Feeding birds all year round


Rowena Millar, Cornwall Wildlife Trust's (currently Non-Roving) Wildlife Reporter, continues to show us how to make the best of our gardens for wildlife. This week Rowena explains why it's so important to feed the birds that visit our garden and how you can make a bird feeder.

Feeding birds used to be a winter pleasure or chore. If the snow lay thick, or there was a hard frost, or the berries had gone from the trees, it was easy to see that garden birds were struggling to find something to eat. However, birds can experience food shortages and stresses at any time of year, and conservation organisations now encourage us to put food and water out all year round.

Changes in the seasons

Weather patterns that are out of the ordinary, such as the extreme dry and extreme wet we have experienced so far in 2020, can make it harder for birds to find enough natural food at times of year when it is usually abundant, particularly in springtime when they are feeding their young. Wildlife’s calendar is changing along with the climate, as milder winters affect the times of year that plants grow and aphids and caterpillars are available, and the times that predators are active.

Adapting in an unreasonably short evolutionary time is hard for any creature, and perhaps small birds with a high metabolism, bringing up voracious young on a multi-caterpillar diet, may be particularly affected. It must also affect insect-eating migratory birds dependent upon feeding patterns that have been established over countless centuries.  

How to help

Supplementing a natural diet by providing nutritious food for the adults, such as sunflower seeds or mealworms, will help parent birds that may be struggling to feed both themselves and their young families. In some cases, even if your own garden is a bountiful oasis in itself, human developments or changes to farming practises in the surrounding landscape may make the surrounding landscape less bird friendly, and so extra food is still useful to the general bird population. If you feed birds all year round, with bird-friendly plant species or by buying bird food, you will guarantee avian visitors to your garden and, let’s hope, larger and more successful broods fledging from their nests.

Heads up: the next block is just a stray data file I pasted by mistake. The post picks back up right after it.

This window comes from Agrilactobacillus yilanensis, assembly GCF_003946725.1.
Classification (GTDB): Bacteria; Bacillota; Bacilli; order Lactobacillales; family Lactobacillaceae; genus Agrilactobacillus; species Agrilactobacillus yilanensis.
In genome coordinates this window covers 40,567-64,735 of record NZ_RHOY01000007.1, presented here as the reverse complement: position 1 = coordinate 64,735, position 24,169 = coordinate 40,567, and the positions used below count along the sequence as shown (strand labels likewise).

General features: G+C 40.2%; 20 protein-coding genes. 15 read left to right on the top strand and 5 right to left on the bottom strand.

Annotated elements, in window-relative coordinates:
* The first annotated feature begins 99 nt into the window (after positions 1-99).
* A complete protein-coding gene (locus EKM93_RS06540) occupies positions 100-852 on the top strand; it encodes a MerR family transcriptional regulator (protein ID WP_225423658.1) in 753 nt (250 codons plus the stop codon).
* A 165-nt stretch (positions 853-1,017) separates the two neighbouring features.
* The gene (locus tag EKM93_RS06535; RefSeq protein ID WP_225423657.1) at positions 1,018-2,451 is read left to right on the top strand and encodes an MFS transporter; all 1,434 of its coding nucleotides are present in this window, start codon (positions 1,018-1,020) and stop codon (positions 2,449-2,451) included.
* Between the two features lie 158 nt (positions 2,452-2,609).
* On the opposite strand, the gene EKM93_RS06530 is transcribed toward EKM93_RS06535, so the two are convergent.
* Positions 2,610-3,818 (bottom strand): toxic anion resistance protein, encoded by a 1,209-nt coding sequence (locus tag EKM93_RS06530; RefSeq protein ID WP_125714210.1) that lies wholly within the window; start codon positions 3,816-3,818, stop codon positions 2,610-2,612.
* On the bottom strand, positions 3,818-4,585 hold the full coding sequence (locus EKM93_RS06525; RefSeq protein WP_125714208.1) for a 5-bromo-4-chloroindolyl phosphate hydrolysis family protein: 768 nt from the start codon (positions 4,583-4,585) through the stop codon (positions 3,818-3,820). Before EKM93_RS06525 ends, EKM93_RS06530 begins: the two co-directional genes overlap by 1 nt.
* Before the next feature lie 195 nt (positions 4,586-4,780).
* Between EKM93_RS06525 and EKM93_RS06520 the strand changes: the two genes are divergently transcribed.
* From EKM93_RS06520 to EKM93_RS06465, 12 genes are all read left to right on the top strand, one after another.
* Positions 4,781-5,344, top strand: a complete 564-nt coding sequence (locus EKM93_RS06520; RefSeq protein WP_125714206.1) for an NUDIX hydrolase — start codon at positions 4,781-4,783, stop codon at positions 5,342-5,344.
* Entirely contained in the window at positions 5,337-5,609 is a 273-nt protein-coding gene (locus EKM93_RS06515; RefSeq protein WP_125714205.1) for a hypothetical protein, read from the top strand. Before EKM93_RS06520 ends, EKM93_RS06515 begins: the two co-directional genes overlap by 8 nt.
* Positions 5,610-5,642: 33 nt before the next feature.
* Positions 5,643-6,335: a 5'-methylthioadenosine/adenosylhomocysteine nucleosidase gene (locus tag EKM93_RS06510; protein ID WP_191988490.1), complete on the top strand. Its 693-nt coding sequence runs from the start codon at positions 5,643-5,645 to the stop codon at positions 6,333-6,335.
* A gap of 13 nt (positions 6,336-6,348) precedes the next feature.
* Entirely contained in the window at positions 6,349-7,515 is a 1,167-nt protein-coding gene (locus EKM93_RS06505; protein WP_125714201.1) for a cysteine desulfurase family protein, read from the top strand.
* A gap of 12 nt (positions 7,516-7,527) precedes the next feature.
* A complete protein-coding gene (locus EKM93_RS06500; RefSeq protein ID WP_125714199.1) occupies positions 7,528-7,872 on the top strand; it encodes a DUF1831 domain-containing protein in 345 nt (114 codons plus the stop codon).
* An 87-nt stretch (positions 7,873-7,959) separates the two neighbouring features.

House sparrows perch on bird feeders - one fullf of seed, the other containing fat balls

House sparrows on commercial bird feeders

The range of commercial bird seed mixes available can be quite overwhelming, so it’s worth experimenting to see what’s popular with your own garden inhabitants and visitors. You can create your own – information on food types is available here

It is vital, however, to prevent disease, and feeding mouldy food that has become toxic, forgetting to clean bird feeders, or allowing the bird feeding area or the ground underneath to become dirty, can be much worse than not feeding at all.

Make your own bird feeder

A way of increasing the number of bird feeders in your garden – and/or make a bird feeder that is easy to clean and free to replace – is to make your own out of a pine cone, coconut husk or yoghurt pot. It is as simple as this:

Wildlife Watch - How to make your own bird feeder activity sheet